As your customers experience your solution, your metrics will adjust to reflect the impact of your changes. If you’ve made changes that truly solve the problem, you’ll see a positive impact in your metrics. If you missed the mark, as sometimes happens, your numbers will show that too. Either way, this step is really just taking you back to the beginning, as this is an ongoing feedback loop.

As product managers, we need to constantly evaluate our product and repeat this cycle over and over: Review metrics to discover where to focus our time, talk to customers to understand the true nature of their problems, and then measure whether or not our changes had a positive or negative impact (and by how much).

Metrics are the beginning and end of the story. They indicate to you that you need to change something, and they tell you when you can move your focus to something else. But in the middle, getting quality customer feedback is essential to making decisions that will move your metrics in the direction that will positively impact your customers and business. More importantly, those conversations lead to solid understanding of your customer. And understanding your customer and their needs is what leads to increased metrics all-around, no matter what conversion metric you measure.

 

So while metrics are incredibly important, don’t forget that you have humans using your product. In the words of Harvard Professor Youngme Moon, “If we pay attention to things that we can measure, we will only pay attention to the things that are easily measurable. And in the process we will miss a lot.” We miss the human experience.

 

So, what customer will you interview this week?

 

Article originally published in Mind the Product

What Facebook got wrong with the Messenger switch

I read an article recently where Mark Zuckerberg explained why Facebook made the switch to two separate apps. His reasoning was that the best apps are singularly focused and splitting the apps in two allows Facebook to build a better experience for users. By having both News Feed and Messenger together, there was friction for users; to quickly respond to a message they had to first wait for News Feed to load. Personally, I think these are reasonable reasons to make the switch. But even so, I have yet to download Messenger. The problem with the launch was not that Facebook split the apps, it was how they went about it. After thinking about it a bit, I feel like they really made three clear failures.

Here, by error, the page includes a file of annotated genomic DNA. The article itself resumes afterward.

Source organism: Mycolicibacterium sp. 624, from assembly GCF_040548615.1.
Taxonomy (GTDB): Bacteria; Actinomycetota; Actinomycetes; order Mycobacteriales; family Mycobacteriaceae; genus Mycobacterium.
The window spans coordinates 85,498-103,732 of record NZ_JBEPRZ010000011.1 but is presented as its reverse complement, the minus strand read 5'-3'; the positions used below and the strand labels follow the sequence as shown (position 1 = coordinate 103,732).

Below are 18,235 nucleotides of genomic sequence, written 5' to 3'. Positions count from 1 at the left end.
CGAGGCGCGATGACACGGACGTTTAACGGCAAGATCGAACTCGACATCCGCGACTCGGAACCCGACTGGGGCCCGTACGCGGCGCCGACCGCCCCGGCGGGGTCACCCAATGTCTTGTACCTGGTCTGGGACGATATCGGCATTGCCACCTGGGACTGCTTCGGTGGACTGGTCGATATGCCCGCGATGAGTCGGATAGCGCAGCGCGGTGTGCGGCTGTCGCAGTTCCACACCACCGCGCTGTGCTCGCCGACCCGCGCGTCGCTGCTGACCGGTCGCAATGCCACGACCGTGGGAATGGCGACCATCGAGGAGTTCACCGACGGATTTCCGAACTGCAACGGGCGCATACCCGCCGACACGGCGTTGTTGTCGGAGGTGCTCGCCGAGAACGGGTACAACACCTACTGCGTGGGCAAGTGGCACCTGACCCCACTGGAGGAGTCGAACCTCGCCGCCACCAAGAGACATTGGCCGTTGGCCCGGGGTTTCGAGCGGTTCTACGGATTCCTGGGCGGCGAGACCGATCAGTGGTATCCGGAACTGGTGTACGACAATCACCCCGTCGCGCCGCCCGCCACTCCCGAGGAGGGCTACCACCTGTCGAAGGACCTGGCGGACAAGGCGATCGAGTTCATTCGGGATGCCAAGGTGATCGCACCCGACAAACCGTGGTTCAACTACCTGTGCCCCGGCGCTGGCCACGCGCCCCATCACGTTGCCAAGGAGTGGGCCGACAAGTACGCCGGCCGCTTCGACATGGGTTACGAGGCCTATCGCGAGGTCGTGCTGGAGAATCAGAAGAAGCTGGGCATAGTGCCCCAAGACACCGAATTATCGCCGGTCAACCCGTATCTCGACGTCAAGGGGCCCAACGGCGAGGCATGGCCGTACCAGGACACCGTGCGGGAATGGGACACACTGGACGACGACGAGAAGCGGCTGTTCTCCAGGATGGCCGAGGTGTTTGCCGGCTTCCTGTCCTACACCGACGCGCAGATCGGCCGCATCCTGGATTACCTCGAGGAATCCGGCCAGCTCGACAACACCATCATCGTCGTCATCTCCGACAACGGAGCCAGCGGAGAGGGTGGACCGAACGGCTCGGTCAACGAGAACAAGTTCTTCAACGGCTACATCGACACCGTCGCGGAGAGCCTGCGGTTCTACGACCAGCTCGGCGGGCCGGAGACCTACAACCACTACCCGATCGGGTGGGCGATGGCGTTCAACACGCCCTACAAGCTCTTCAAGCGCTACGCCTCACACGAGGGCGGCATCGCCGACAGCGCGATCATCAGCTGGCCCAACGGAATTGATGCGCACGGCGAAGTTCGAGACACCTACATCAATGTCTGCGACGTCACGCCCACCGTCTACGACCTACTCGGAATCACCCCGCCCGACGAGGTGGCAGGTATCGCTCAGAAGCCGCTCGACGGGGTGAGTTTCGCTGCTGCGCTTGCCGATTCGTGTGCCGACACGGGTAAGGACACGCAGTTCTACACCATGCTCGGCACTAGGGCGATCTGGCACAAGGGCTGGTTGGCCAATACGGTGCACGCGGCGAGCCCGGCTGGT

1. Facebook thought their competitors in this case were other messaging apps. Facebook believed that they were competing here with SMS, SnapChat, WhatsApp and others. But really, their biggest competition was themselves. Users were used to a product being one way and didn’t complain about it. Messenger has been out for several years and was barely a blip in the messaging app pool. Users didn’t have a need for it. Facebook provided the feature in their main app and did so in a way that met user needs. So to make the switch, users are now being asked to do more work than they did previously for something they didn’t ask for nor want. And the ask was done without providing any additional value.

2. Messages wasn’t removed from the main Facebook app. Facebook wants users to use Messenger. They have big monitization plans for it. Because of this, they left the tab in the app to remind everyone, “Messenger exists! Go download it!” But again, it’s a negative message because when a friend messages you, the badge sits there and taunts and reminds you that Facebook is making you do more work.

3. Messages is a required feature in Facebook the service. So friends can message you there whether you want them to or not. You can turn off chat on desktop, but it doesn’t actually stop friends from messaging you. Because of this, you can’t choose to not take part in this service. So again, we’re back to that taunting badge.